Antipsychotics (also known as neuroleptics) are psychiatric drugs used to control psychosis such as schizophrenia and bipolar disorder. Thorazine and Haldol are brand names from “the old days” but Zyprexa and Risperdal are the common brand names we see advertised today. The theory pitched is that there is abnormal brain chemistry in people with psychosis and these drugs correct that imbalance.

Not only is there no scientific evidence of any abnormality in the brain, but these drugs actually create an imbalance by distorting brain chemistry, which results in catastrophic side effects. What the drugs actually cause are worse than the symptoms themselves before any treatment began.

More specifically, what antipsychotics do is block dopamine receptors in the brain. To keep it simple, dopamine is a chemical produced in the brain that carries messages to other nerve cells or muscles. Dopamine is vital for the nervous system to be able to function normally. Antipsychotics block this normal function and create a chemical imbalance instead of fixing one that never existed in the first place. It is basically messing around with something that is key to your survival.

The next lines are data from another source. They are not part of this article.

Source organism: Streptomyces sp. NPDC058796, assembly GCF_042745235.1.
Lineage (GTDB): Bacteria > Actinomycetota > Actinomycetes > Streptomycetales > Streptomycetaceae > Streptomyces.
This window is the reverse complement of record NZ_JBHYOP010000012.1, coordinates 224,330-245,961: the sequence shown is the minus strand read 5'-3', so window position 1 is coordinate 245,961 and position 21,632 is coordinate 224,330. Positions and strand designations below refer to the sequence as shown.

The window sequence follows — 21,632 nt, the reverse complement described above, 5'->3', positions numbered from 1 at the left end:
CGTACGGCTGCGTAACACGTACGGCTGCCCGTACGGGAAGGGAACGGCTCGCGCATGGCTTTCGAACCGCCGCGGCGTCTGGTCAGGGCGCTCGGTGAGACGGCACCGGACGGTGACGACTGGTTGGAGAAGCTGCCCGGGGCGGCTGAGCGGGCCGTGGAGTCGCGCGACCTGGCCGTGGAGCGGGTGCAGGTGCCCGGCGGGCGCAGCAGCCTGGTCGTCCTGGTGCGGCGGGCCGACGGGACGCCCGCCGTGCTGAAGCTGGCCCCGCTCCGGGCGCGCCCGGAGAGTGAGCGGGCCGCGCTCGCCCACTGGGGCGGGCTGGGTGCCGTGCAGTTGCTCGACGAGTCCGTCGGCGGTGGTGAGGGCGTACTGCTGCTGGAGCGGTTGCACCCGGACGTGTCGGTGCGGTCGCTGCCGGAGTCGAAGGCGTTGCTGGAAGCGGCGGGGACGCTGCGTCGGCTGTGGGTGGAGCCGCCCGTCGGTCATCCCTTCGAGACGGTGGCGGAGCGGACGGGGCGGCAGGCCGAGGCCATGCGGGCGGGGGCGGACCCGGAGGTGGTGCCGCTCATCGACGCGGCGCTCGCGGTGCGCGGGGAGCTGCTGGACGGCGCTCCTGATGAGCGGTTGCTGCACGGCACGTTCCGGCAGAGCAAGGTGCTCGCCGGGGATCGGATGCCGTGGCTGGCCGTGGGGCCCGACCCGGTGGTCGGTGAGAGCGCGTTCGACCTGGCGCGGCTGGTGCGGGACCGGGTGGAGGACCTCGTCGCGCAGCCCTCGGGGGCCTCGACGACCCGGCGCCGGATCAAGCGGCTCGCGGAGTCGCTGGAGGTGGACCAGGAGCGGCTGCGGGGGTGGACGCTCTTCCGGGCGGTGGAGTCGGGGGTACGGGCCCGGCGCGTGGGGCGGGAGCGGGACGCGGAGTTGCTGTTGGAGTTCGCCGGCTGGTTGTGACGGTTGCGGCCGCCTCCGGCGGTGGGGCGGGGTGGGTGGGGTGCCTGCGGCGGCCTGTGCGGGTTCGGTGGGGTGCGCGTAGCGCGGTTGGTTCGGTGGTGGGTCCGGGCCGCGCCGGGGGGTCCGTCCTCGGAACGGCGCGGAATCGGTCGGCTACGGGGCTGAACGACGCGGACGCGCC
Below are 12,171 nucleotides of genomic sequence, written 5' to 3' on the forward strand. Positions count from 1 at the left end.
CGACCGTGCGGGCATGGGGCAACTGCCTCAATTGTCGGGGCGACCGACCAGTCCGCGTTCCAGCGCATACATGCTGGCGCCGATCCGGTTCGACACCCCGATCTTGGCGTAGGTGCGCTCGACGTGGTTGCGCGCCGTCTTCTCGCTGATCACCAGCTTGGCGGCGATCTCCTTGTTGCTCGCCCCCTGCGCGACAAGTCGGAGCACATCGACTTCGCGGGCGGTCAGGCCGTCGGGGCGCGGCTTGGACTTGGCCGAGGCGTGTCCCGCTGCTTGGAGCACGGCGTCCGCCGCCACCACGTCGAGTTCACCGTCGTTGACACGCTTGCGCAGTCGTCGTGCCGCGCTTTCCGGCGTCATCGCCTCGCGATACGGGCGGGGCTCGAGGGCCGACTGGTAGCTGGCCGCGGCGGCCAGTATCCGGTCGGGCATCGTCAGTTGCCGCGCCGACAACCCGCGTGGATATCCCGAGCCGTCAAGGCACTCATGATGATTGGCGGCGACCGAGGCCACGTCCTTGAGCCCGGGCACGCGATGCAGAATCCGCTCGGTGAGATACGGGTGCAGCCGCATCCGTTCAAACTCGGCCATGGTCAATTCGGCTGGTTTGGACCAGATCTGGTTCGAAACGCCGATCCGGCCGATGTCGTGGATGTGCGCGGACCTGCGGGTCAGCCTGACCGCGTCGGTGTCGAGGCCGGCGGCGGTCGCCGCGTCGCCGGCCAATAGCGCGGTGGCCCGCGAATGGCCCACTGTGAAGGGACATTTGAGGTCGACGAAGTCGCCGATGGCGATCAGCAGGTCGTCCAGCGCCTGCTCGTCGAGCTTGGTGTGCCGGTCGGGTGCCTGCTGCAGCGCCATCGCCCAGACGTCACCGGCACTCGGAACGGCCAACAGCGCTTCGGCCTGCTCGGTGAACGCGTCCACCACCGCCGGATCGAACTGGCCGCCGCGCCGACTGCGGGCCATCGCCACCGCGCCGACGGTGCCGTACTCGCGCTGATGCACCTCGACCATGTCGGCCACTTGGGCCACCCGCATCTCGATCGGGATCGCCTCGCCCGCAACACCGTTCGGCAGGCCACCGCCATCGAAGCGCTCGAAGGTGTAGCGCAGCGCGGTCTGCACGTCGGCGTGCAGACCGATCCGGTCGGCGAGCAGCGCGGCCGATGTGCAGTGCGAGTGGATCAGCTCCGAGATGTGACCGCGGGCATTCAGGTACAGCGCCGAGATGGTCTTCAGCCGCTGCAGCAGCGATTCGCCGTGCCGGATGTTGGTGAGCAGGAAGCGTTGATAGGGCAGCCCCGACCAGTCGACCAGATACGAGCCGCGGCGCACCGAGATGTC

What is even more alarming is that these more recently developed antipsychotics claim to have fewer side effects than those of yesteryear. The truth is not only are the same adverse side effects still around such as tardive dyskinesia, (permanent involuntary repetitive body movements), but the list is much longer and more life-threatening. The most disturbing one is akathisia, which is a nervous agitation where one can’t sit still or ever get comfortable so that one feels like crawling out of one’s own skin. As a result, violence and suicide are also associated with this condition.

When one realizes how important those messages from the brain are to normal everyday function of the body, it makes sense that when those messages are blocked other physical conditions will appear. That is why diabetes, obesity, respiratory problems, heart problems and lowered life expectancy just to name a few, are all now side effects of taking antipsychotics.

Worst of all, after taking these drugs for awhile the psychosis can return requiring a higher dosage to stop the body’s effort to compensate for the detrimental effect of the drug. This produces a vicious circle leading to a permanent chemical dependence and higher chance of adverse side effects or even death.

In light of the above side effects, what are the benefits of taking antipsychotic drugs?